So, ultimately, here’s the problem. We’re hoping that the dog will associate the correction with his proximity to the edge of the yard, and adjust his future behavior accordingly. But we’re forgetting something very important – he may also associate the shock with anything else that happens to be nearby at the time, which can result in some unexpected problems.
When I was a teenager, my family made a very short-lived attempt to use an underground fence with our dog Duncan. The first time he was shocked (on the lowest setting, a “very mild correction,” per the literature that came with the system), he yelped in terror and fled back to the house.
Thereafter, he was too afraid to go into the yard to potty – he stood on the porch and trembled until we let him back into the house. We threw the collar away and abandoned the entire effort, but it was several weeks before he was brave enough to step on the grass again without shaking.
Dogs can also develop aggression issues towards strangers or other dogs, as a result of being shocked as they approach to say hello. See my previous post about Heidi the German Shepherd for a particularly striking example of this phenomenon.
Does it happen to every dog? No, of course not. Some do just fine. But there’s no surefire way to predict which dogs will develop a problem, and which ones won’t – so you should be aware that it’s a risk.
- Unreliable containment
As anyone who has worked in an animal shelter can tell you, it’s distressingly common to see lost dogs wearing electronic fence collars. Despite what the salesman may tell you, no Invisible Fence system is foolproof – dogs can, and do, breach the barrier for a variety of different reasons.
For dogs who are very prey-driven, the sight of a squirrel or rabbit on the other side of the boundary line may prove too tempting to resist. Dogs with aggression issues towards other dogs or people may become over-aroused and charge across out into the street to bark at neighbors – which can result in a bite.
Some dogs even learn that they can deplete the battery in their collar by standing in the “warning zone” long enough, after which they’re free to leave the yard without consequence.
In many of these cases, the owner feels that the fence is working fine… until the day it doesn’t.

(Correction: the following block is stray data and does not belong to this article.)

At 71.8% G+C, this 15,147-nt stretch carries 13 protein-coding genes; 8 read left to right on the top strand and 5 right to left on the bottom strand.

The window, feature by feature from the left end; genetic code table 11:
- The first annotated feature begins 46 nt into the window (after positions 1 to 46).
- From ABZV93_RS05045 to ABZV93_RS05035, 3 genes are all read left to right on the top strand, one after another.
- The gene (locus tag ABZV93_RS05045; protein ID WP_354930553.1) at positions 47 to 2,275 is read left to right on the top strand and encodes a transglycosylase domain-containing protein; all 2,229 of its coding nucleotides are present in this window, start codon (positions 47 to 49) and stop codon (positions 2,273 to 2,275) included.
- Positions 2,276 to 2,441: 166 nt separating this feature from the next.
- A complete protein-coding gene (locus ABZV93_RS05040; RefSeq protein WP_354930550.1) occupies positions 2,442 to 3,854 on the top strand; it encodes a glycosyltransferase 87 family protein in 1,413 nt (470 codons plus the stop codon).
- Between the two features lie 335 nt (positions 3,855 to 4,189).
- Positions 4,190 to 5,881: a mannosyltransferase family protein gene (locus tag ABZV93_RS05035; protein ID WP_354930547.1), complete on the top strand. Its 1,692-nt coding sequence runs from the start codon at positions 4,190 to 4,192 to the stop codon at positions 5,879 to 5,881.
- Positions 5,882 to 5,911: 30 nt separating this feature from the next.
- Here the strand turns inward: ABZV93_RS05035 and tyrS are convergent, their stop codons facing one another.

- Physical safety issues
At the risk of stating the obvious, it’s important to remember that an Invisible Fence system is *not* a true physical barrier. Even if it’s effective at keeping your dog in the yard, it does nothing at all to keep other animals or humans out.
In some areas, this may not be a major concern. But if you have loose dogs that roam the neighborhood, or in rural areas where coyotes or other wildlife are present, your dog is vulnerable to being injured or even killed in his own yard. Dogs can also be harassed or stolen by unscrupulous people if there is no physical fence to protect them.
So what’s the bottom line?
As I tell my clients when they ask, I do not recommend Invisible Fences as an ideal first-line option for any dog. They are particularly unsuitable for dogs with high prey drive, dogs with any aggression issues towards strangers or other animals, and anxious or fearful dogs – but any dog can develop problems.
So be aware.
What if you’ve weighed the pros and cons, and decided that an Invisible Fence is the best option you have?
I realize that there are situations where this might be true. If you do choose to use an underground fence system for your dog, I would recommend the following:
Never leave your dog outside unsupervised. Many of the risks I mentioned above can be significantly mitigated if you’re there to keep an eye on things – so go out with your pup, and bring him back inside with you when you’re ready to go in.
Complete the training program as advised by the company you’re working with, to ensure that your dog understands where the boundary line is and how to avoid the shock. Don’t cut corners here! Confusion or lack of clarity are huge risk factors for developing anxiety or aggression issues related to the fence, so take the time to teach your dog properly.
Be aware of what the risks are, and watch for any problems. If your dog reacts poorly to the fence, you may need to stop using it – know this going in, and be prepared to call it quits if necessary.
So if you can – spring for a real, physical fence. It’s well worth it for your pup’s safety, and your piece of mind.
If you can’t, then make the best decision you can. You know your dog better than anyone else, and you also know what options are feasible for your living situation. Life is full of calculated risks. Just know what you’re getting into, and what the possible downsides are.
Your dog deserves your consideration, no matter what you choose.